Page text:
Bonus points for whoever can help me identify this flower (Misti!)? J votes Golden Ragwort and I vote Jerusalem Artichoke. 
Spring exists deep in the canyon!

Wednesday, April 16, 2014

"You can't get anywhere from here."

"You can't get anywhere from here," J and I lamented the other day.

By here, I mean RR and this northeast corner of Oregon.

For years, J & I have talked about living off the grid. When we lived in Penacook, NH, and Bluemont, VA, we were 8 miles from the closest grocery store and that raised some eyebrows. We were conscious of all the errands we had to do on our "big trips to town." But, we dreamed of being more isolated, further from civilization.

Be careful what you wish for. 

We are 35 miles from the closest town. I reiterate, there are only ghost towns near us. Within 3-6 miles. We found another one: Paradise, OR. 




J likes to think we are still not remote enough. He remembers the time he lived in a canvas tent in the backcountry of Denali National Park, where you could really only fly in and out. The closest "town" was 90 miles and that wasn't even a town. 

But, I am voting that this is remote enough. We recently tried to book flights to a friend's wedding. Oh my ever-loving God. The closest airport is 3.5 hours. THREE AND A HALF HOURS. And, it's a small airport, so the flight we need leaves ONE TIME A DAY. We opted for the bigger airport that is 5 hours away because it had a whopping 2 flight time options. 

On the other hand, I cannot complain. We have every bit of wilderness I ever dreamed of. Every night, we look up and see an abundance of speckled sliver pain on a pitch black canvas. Our coppery red lunar eclipse was spectacular. And we wake up to an abundance of views every morning.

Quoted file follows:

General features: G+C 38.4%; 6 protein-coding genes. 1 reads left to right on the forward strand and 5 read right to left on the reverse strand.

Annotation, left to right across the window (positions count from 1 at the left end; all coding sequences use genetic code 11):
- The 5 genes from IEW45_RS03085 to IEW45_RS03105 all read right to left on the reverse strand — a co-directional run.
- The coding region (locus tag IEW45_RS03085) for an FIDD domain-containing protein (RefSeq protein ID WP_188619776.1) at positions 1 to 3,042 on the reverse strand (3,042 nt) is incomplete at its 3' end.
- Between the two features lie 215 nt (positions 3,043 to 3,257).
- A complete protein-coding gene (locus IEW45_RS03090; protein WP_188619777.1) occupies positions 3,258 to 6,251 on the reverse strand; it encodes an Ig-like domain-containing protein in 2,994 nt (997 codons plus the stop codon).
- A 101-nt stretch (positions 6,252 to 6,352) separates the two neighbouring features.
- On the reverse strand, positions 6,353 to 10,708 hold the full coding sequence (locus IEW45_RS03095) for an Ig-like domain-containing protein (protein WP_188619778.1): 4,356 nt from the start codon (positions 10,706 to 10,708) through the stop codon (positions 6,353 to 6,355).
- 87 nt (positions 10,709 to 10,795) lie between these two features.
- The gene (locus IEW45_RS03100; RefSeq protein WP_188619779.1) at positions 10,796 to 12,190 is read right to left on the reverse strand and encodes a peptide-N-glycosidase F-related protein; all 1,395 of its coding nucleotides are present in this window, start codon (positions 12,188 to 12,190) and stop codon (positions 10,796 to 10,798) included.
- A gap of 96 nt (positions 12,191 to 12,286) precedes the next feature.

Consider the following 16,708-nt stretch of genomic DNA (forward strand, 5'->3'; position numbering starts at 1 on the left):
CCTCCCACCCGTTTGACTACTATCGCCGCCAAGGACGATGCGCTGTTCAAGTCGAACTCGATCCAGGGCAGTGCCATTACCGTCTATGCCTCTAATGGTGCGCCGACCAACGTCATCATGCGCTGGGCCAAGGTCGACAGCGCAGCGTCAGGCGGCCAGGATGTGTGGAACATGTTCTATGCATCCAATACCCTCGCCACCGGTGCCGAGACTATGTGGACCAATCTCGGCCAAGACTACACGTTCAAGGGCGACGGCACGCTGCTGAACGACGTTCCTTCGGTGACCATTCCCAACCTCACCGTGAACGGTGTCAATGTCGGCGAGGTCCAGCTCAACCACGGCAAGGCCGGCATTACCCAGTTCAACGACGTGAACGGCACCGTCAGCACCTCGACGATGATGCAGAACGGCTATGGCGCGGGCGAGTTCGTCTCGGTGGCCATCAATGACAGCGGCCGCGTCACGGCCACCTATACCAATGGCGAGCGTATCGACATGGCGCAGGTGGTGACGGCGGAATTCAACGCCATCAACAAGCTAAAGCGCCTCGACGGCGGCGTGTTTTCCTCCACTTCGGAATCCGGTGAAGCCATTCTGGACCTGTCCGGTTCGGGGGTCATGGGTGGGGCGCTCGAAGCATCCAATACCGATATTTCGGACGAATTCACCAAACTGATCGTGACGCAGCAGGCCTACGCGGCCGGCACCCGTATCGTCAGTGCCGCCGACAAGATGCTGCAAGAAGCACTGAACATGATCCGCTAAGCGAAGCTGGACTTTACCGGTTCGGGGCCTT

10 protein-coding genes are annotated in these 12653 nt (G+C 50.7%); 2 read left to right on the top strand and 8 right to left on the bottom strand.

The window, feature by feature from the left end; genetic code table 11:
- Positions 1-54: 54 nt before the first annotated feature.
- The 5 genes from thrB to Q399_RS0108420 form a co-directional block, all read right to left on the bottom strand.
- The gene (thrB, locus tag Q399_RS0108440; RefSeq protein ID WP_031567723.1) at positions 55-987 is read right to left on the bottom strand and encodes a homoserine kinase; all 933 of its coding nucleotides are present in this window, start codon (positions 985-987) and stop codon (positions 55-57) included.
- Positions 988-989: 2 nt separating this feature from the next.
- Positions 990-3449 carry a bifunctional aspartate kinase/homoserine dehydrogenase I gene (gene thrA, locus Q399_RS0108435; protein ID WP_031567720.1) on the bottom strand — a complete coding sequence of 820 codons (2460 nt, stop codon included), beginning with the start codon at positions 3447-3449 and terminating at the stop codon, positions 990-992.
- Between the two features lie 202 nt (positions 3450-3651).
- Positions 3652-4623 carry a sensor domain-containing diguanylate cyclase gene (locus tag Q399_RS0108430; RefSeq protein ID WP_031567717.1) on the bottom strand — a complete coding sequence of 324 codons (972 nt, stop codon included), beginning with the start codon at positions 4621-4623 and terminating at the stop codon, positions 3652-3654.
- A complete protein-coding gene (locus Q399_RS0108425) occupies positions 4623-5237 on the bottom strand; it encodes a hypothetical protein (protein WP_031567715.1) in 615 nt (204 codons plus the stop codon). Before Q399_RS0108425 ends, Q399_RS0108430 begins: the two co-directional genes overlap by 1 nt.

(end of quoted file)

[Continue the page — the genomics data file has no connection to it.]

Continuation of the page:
So, even though you can't get anywhere from here, I'll take it. I just won't go anywhere. 

Monday, April 7, 2014

Living on the Edge

J & I high-fived last Sunday as we entered Oregon, marking it as our 11th state we've lived in (collectively). Living in the Pacific Northwest as I always wanted, a big plus. Learning a new address and telephone number, a big minus. 

So what is our role at RimRock (RR)? Well, it is both lodging and restaurant. Lodging includes 1 suite and 1 apartment (which we are living in right now and it is pretty dope).Then we have 3 tipis (but maybe 4 this season), tent spots and RV spots. The "restaurant" part is because RR is a bed and breakfast, but we also serve dinner by reservation for guests and outside public (if we can accommodate). I say "restaurant," but it is not what you are thinking. We have a prix fixe menu and it is the same every week. Plus, we have an onsite chef and we are just assistants in the kitchen (phew, right?). The place is run by the 3 of us and we each have our signature roles, but will do a little bit of everything. Last year was RR's first year in business and the owners are very hands off, so the business is still very new.